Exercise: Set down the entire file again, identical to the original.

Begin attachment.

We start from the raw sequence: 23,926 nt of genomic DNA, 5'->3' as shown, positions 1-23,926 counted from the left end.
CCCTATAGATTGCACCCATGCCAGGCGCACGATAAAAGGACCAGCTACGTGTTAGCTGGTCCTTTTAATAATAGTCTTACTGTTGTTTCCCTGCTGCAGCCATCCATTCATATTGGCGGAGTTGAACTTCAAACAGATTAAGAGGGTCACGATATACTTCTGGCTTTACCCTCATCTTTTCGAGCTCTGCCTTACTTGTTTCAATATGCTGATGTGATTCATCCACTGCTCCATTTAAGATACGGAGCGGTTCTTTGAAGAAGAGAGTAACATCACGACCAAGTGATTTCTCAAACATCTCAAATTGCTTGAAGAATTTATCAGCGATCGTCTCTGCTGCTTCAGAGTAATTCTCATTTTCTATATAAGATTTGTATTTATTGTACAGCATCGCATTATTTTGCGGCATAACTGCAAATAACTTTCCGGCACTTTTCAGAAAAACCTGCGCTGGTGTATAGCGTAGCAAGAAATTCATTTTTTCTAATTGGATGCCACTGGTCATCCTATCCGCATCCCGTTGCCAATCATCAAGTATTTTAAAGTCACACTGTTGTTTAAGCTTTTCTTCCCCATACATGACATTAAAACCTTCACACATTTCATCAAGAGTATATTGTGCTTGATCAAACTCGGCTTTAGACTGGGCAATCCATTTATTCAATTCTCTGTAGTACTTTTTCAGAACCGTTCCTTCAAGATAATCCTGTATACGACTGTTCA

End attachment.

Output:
We start from the raw sequence: 23,926 nt of genomic DNA, 5'->3' as shown, positions 1-23,926 counted from the left end.
CCCTATAGATTGCACCCATGCCAGGCGCACGATAAAAGGACCAGCTACGTGTTAGCTGGTCCTTTTAATAATAGTCTTACTGTTGTTTCCCTGCTGCAGCCATCCATTCATATTGGCGGAGTTGAACTTCAAACAGATTAAGAGGGTCACGATATACTTCTGGCTTTACCCTCATCTTTTCGAGCTCTGCCTTACTTGTTTCAATATGCTGATGTGATTCATCCACTGCTCCATTTAAGATACGGAGCGGTTCTTTGAAGAAGAGAGTAACATCACGACCAAGTGATTTCTCAAACATCTCAAATTGCTTGAAGAATTTATCAGCGATCGTCTCTGCTGCTTCAGAGTAATTCTCATTTTCTATATAAGATTTGTATTTATTGTACAGCATCGCATTATTTTGCGGCATAACTGCAAATAACTTTCCGGCACTTTTCAGAAAAACCTGCGCTGGTGTATAGCGTAGCAAGAAATTCATTTTTTCTAATTGGATGCCACTGGTCATCCTATCCGCATCCCGTTGCCAATCATCAAGTATTTTAAAGTCACACTGTTGTTTAAGCTTTTCTTCCCCATACATGACATTAAAACCTTCACACATTTCATCAAGAGTATATTGTGCTTGATCAAACTCGGCTTTAGACTGGGCAATCCATTTATTCAATTCTCTGTAGTACTTTTTCAGAACCGTTCCTTCAAGATAATCCTGTATACGACTGTTCA